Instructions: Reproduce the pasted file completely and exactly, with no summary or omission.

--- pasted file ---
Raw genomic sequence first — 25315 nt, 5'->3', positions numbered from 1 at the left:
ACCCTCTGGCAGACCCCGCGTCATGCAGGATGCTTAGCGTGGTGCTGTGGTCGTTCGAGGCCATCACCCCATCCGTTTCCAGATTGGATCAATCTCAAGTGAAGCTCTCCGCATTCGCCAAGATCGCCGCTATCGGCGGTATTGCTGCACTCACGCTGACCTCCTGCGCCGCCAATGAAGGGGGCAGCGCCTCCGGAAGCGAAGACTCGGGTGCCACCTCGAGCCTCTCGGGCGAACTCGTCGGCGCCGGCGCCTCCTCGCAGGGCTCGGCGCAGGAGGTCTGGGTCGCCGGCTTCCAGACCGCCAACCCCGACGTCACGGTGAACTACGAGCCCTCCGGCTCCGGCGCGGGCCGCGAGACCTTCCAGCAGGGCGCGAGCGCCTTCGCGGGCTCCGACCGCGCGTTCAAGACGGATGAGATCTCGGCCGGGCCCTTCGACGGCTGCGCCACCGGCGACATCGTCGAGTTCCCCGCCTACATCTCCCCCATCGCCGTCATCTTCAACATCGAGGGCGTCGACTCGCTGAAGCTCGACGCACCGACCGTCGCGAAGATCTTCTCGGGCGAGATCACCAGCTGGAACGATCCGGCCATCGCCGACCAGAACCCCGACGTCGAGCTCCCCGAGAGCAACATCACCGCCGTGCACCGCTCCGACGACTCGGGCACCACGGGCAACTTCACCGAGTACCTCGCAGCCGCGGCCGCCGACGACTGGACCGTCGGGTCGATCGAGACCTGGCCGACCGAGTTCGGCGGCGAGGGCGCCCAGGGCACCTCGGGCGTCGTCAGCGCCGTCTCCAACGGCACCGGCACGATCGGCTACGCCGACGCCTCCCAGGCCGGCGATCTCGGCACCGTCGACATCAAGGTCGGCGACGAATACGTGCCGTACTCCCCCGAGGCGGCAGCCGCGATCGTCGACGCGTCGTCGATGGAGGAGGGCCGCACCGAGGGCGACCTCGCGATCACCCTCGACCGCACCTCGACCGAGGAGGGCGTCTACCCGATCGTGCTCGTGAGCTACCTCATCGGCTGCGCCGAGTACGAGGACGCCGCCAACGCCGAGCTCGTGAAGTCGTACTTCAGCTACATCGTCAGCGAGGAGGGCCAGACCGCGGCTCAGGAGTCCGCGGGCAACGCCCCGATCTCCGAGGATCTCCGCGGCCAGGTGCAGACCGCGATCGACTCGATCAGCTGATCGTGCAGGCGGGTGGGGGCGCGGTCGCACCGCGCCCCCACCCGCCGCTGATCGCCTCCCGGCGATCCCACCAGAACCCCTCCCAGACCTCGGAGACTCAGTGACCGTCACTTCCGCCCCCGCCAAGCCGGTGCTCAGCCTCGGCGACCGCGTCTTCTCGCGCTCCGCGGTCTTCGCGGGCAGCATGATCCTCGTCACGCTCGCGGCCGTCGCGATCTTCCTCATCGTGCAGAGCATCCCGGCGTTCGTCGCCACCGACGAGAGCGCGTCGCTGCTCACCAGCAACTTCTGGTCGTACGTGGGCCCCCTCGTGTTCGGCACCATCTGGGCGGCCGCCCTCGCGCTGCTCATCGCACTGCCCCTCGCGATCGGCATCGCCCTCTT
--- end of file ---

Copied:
Raw genomic sequence first — 25315 nt, 5'->3', positions numbered from 1 at the left:
ACCCTCTGGCAGACCCCGCGTCATGCAGGATGCTTAGCGTGGTGCTGTGGTCGTTCGAGGCCATCACCCCATCCGTTTCCAGATTGGATCAATCTCAAGTGAAGCTCTCCGCATTCGCCAAGATCGCCGCTATCGGCGGTATTGCTGCACTCACGCTGACCTCCTGCGCCGCCAATGAAGGGGGCAGCGCCTCCGGAAGCGAAGACTCGGGTGCCACCTCGAGCCTCTCGGGCGAACTCGTCGGCGCCGGCGCCTCCTCGCAGGGCTCGGCGCAGGAGGTCTGGGTCGCCGGCTTCCAGACCGCCAACCCCGACGTCACGGTGAACTACGAGCCCTCCGGCTCCGGCGCGGGCCGCGAGACCTTCCAGCAGGGCGCGAGCGCCTTCGCGGGCTCCGACCGCGCGTTCAAGACGGATGAGATCTCGGCCGGGCCCTTCGACGGCTGCGCCACCGGCGACATCGTCGAGTTCCCCGCCTACATCTCCCCCATCGCCGTCATCTTCAACATCGAGGGCGTCGACTCGCTGAAGCTCGACGCACCGACCGTCGCGAAGATCTTCTCGGGCGAGATCACCAGCTGGAACGATCCGGCCATCGCCGACCAGAACCCCGACGTCGAGCTCCCCGAGAGCAACATCACCGCCGTGCACCGCTCCGACGACTCGGGCACCACGGGCAACTTCACCGAGTACCTCGCAGCCGCGGCCGCCGACGACTGGACCGTCGGGTCGATCGAGACCTGGCCGACCGAGTTCGGCGGCGAGGGCGCCCAGGGCACCTCGGGCGTCGTCAGCGCCGTCTCCAACGGCACCGGCACGATCGGCTACGCCGACGCCTCCCAGGCCGGCGATCTCGGCACCGTCGACATCAAGGTCGGCGACGAATACGTGCCGTACTCCCCCGAGGCGGCAGCCGCGATCGTCGACGCGTCGTCGATGGAGGAGGGCCGCACCGAGGGCGACCTCGCGATCACCCTCGACCGCACCTCGACCGAGGAGGGCGTCTACCCGATCGTGCTCGTGAGCTACCTCATCGGCTGCGCCGAGTACGAGGACGCCGCCAACGCCGAGCTCGTGAAGTCGTACTTCAGCTACATCGTCAGCGAGGAGGGCCAGACCGCGGCTCAGGAGTCCGCGGGCAACGCCCCGATCTCCGAGGATCTCCGCGGCCAGGTGCAGACCGCGATCGACTCGATCAGCTGATCGTGCAGGCGGGTGGGGGCGCGGTCGCACCGCGCCCCCACCCGCCGCTGATCGCCTCCCGGCGATCCCACCAGAACCCCTCCCAGACCTCGGAGACTCAGTGACCGTCACTTCCGCCCCCGCCAAGCCGGTGCTCAGCCTCGGCGACCGCGTCTTCTCGCGCTCCGCGGTCTTCGCGGGCAGCATGATCCTCGTCACGCTCGCGGCCGTCGCGATCTTCCTCATCGTGCAGAGCATCCCGGCGTTCGTCGCCACCGACGAGAGCGCGTCGCTGCTCACCAGCAACTTCTGGTCGTACGTGGGCCCCCTCGTGTTCGGCACCATCTGGGCGGCCGCCCTCGCGCTGCTCATCGCACTGCCCCTCGCGATCGGCATCGCCCTCTT